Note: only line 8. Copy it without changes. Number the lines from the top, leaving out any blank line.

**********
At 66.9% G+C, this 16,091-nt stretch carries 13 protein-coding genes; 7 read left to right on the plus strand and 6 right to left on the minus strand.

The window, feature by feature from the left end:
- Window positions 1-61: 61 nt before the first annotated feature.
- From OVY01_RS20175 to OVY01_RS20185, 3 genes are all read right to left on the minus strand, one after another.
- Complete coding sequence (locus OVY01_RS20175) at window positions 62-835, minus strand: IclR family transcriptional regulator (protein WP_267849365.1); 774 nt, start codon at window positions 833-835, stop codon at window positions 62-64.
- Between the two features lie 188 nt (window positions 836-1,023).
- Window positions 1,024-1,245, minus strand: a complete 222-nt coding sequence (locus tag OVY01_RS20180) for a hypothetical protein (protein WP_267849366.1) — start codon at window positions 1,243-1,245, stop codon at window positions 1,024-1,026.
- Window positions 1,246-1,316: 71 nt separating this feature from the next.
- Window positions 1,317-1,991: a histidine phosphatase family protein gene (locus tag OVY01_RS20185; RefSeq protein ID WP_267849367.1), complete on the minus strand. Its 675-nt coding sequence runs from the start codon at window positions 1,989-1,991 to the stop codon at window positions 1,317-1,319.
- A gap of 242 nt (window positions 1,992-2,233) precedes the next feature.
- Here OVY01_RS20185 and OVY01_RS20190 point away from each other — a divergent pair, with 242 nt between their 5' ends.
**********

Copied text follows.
- Window positions 1,246-1,316: 71 nt separating this feature from the next.